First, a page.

Midnight musings

Recently I’ve been doing some thinking…. about myself, recovery, and life in general.

Real recovery is like ripping off a bandaid.

Those of you who have been following this blog for a while have seen my ups and downs. I went from thinking everything was ok, into one of the worst relapses yet, and back here again. And all I can say is – what a journey. I believe everything in this life happens for a reason, and although there are things I know now I wish I had known then, I trust that someday I will see the sense in it all.

Ironically I’ve also come to realize that when I seemed to have the things mostly together – was actually the point I was still really ill. It was just before I started studying, before the first year of uni. I was eating soooo healthy all the time, I was exercising , everything was planned and under control. Heck if you didn’t know me that well you might actually belive that facade. Unfortunatly, nothing could be further from the truth. I had never recovered from my last relapse – I had simply gone into remission. And with recovery there is no standing still, you are either moving forward or slipping back.

Real recovery only really started this summer, when I finally realized I had a problem. And that’s when the shit really hit the fan (excuse the language). It’s when the carefully constructed world started tubling down around me, the facade I fought so hard to keep up just came crashing down. And all that control I had – I gave it up. And then started the cycle of restricted eating/binge eating, healthy and unhealthy diets and everything in between. But I learned, I grew and I moved forward and I continue to do so day by day.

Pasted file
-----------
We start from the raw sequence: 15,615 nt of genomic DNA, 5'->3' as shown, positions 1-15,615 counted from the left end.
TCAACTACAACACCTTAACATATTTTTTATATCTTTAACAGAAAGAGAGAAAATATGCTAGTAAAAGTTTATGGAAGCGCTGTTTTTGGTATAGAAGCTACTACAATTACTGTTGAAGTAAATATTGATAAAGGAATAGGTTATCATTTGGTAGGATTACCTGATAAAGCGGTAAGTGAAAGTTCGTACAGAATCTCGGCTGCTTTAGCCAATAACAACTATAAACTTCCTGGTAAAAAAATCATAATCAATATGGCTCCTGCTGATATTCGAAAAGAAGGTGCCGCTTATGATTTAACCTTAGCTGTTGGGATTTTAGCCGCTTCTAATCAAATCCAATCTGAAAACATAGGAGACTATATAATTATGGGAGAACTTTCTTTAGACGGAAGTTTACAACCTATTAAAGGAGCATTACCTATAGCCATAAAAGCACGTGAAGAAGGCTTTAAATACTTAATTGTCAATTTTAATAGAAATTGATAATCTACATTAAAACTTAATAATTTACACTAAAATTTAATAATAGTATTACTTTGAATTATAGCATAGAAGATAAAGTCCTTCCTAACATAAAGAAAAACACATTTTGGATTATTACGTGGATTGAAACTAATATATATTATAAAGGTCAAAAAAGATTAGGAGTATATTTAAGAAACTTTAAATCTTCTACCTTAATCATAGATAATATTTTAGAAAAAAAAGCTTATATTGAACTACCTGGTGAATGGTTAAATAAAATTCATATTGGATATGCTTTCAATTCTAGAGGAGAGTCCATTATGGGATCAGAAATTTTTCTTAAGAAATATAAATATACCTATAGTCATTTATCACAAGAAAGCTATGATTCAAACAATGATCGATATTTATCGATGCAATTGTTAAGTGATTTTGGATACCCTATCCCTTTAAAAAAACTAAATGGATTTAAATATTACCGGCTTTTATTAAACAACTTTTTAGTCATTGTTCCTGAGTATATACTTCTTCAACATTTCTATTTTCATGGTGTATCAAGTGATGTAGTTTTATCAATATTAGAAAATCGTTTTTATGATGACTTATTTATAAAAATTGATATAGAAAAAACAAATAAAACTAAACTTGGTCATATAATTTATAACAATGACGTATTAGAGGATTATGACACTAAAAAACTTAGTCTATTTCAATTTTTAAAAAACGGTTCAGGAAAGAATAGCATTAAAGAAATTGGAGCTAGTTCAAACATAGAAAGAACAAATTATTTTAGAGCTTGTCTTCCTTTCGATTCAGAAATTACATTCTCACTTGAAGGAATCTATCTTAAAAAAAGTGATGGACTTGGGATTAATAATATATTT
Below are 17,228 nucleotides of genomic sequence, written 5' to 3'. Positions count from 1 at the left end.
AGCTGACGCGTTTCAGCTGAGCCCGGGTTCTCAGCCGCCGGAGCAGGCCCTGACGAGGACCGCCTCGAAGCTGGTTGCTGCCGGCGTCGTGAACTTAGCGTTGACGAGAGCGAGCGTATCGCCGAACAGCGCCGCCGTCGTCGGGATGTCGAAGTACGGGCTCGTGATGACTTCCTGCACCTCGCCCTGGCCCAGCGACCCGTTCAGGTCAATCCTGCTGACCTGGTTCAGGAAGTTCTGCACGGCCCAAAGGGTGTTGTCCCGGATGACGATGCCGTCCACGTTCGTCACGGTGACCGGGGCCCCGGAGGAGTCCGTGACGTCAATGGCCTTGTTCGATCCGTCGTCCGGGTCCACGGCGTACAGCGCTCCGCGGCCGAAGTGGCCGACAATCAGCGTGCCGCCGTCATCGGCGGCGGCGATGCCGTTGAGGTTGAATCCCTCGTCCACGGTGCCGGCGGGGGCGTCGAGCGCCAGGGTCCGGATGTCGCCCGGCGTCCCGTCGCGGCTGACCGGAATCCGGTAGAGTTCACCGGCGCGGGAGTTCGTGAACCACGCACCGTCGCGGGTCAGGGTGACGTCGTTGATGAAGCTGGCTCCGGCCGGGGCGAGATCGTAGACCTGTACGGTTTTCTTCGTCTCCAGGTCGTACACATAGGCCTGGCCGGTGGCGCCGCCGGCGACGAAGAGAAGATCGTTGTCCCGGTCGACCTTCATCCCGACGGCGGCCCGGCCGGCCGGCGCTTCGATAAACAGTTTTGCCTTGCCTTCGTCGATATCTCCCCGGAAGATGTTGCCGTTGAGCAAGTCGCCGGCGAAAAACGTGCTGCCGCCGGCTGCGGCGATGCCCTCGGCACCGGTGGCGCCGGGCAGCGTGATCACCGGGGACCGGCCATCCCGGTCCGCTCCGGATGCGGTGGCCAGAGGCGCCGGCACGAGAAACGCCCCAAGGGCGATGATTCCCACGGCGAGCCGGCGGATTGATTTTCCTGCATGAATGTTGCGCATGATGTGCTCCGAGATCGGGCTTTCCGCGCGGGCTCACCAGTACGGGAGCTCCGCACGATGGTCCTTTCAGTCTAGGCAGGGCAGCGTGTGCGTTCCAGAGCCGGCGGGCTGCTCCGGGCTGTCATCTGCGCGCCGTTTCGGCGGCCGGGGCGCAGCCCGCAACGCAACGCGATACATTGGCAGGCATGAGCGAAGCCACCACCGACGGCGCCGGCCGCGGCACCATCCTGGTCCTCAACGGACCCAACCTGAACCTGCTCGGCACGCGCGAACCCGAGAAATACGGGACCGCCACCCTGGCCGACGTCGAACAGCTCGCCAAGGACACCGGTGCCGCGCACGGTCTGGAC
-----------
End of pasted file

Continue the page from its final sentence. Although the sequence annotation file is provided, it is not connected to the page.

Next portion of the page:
While I was in “remission” I might call it – it was almost like being in an abusive relationship. You try to pretend everything is fine for the benefit of those around you, and after a while you live that live so long you actually believe it. But you stay in that relationship because it provides you with security – it’s something you already know. Only when you leave do you realize just how much it ruined you, how emotionally shattered and vulnerable you are. But only then do you have the chance to be really, truly happy.

I’m still picking up the peices to be honest. Although my body may be healthy, my mind isn’t there yet. I’m still learning to accept, adjust and love the new me. I’m still trying to find myself without the “skinny girl” identity.  It’s not easy, I still have days I break down and cry, days I want to run back to the old “me” again, even days I just don’t want to face the world. But do I regret recovery – never once.

Recovery is a bitch. Like ripping off a bandaid there is lots of pain and tears involved. There’s no use pretending it’s any other way. But only once that’s done can we truly begin to heal. And only then will we ever know what true happiness is.